On the feast days that I am about to recall, I was taken on a pilgrimage with my sisters to the various shrines of the town, to the chapel of Saint-Aaron, to the convent of La Victoire; my ears were struck by the sweet voices of unseen women: the harmonies of their canticles mingled with the roar of the waves. When, in winter, at the hour of evening service, the cathedral filled with people; when old sailors on their knees, young women and children with little candles read from their prayer-books; when the congregation at the moment of benediction recited the Tantum Ergo in unison, when, in the interval between songs, the Christmas squalls beat at the basilica’s stained-glass windows, shaking the vaults of that nave which the lungs of Jacques Cartier and Duguay-Trouin had caused to echo, I experienced a deeply religious feeling. Villeneuve had no need to tell me to fold my hands, to call on God by all the names my mother had taught me; I saw the heavens opening, the angels offering up our incense and our prayers; I bent my head: it was not yet charged with those cares that weigh on us so heavily that one is tempted never to raise one’s brow again, once one has bowed it at the foot of the altar.

A sailor leaving these ceremonies, would go on board strengthened against the night, while another was entering port guided by the illuminated dome of the church: so that religion and danger were continually present, and their aspects presented themselves inseparably to my thoughts. I was scarcely born before I heard talk of death: in the evening, a man would go through the streets ringing a bell, calling the Christians to pray for one of their deceased brethren. Nearly every year, boats sank in front of my eyes, and while I was playing along the shore, the sea carried the corpses of foreign sailors, drowned far from their home, to my feet. Madame de Chateaubriand would say to me, as Saint Monica said to her son: Nihil longe est a Deo: ‘Nothing is far from God’. My education had been entrusted to Providence: it did not spare me its lessons.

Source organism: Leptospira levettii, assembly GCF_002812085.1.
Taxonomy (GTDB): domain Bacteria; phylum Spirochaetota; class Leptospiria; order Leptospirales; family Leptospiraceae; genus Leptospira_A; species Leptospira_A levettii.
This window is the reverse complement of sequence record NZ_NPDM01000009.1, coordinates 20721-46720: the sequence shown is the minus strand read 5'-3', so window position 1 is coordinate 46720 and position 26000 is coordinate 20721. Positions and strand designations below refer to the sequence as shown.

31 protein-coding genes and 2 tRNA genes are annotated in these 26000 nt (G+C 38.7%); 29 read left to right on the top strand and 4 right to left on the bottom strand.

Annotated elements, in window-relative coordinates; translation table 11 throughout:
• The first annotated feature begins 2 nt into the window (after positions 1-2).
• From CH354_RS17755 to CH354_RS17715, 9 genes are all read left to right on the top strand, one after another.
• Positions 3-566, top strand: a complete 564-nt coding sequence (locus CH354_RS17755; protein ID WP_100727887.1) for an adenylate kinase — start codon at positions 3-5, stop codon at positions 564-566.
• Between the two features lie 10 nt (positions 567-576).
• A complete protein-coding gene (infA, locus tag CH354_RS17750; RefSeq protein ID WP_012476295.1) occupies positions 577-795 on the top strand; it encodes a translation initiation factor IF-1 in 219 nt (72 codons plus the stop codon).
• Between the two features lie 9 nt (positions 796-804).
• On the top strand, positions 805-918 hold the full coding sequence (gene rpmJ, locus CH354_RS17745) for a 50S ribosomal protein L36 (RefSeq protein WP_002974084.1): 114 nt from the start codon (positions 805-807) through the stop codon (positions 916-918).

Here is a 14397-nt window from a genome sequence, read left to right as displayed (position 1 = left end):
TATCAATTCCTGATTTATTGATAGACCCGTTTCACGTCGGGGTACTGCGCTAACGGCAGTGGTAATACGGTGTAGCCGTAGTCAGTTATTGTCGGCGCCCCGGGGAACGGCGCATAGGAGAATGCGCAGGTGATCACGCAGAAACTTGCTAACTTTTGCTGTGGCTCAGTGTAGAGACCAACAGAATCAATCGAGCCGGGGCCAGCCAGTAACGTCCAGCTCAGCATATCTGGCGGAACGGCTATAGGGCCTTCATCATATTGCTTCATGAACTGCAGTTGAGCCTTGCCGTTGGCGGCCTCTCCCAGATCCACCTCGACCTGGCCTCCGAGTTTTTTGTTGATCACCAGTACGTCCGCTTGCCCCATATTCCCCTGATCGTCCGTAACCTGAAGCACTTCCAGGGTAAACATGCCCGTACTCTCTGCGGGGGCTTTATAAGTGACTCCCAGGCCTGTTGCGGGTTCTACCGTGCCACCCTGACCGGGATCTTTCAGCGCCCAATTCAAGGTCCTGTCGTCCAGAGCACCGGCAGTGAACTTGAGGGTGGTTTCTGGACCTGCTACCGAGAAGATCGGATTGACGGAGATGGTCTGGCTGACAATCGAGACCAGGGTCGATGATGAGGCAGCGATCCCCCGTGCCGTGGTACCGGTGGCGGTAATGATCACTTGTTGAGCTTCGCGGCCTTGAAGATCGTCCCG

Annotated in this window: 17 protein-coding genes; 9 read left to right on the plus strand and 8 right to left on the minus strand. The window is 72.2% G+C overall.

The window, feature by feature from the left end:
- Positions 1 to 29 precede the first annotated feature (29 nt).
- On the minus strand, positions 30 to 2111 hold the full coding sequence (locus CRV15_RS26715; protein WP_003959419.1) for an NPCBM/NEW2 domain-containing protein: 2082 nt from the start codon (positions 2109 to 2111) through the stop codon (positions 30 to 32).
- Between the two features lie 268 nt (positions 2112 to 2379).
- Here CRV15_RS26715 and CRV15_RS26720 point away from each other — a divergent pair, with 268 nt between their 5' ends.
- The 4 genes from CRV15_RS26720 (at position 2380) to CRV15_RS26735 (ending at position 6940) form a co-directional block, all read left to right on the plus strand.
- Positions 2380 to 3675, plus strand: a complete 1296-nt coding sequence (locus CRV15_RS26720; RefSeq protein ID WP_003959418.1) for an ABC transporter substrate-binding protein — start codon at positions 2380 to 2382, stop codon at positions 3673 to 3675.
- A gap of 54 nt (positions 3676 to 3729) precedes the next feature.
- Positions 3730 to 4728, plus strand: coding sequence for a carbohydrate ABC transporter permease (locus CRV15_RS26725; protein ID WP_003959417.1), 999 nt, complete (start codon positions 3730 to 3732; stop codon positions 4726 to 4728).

Dedicated to the Virgin, I came to know and loved my protectress, whom I confused with my guardian angel: her image, which had cost the good Villeneuve a half-sou, was attached with four nails to the head of my bed. I should have lived in the days when people said to Mary: ‘Sweet Lady of heaven and earth, mother of mercy, source of every virtue, who bore Jesus Christ in your precious womb, most sweet and beautiful Lady, I thank you and implore you.’

The first thing I learnt by heart was a sailor’s hymn, beginning:

I place my confidence,
Virgin, in your aid;
Grant me your defence,
With care, protect my days;
And when that final breath
Shall complete my fate,
Grant me holiest death,
In which to steal away.

I have since heard that hymn sung in a shipwreck. Even today I still repeat those humble rhymes with as much pleasure as Homer’s verse; a Madonna graced with a Gothic crown, clothed in a robe of blue silk, bordered by a silver fringe, inspires greater devotion in me than a Raphael Virgin.

If only that peaceful Star of the Seas had been able to calm my life’s disturbances! But I was to be troubled, even in childhood; like the Arab’s date tree, my trunk had scarcely sprung from the rock before it was battered by the wind.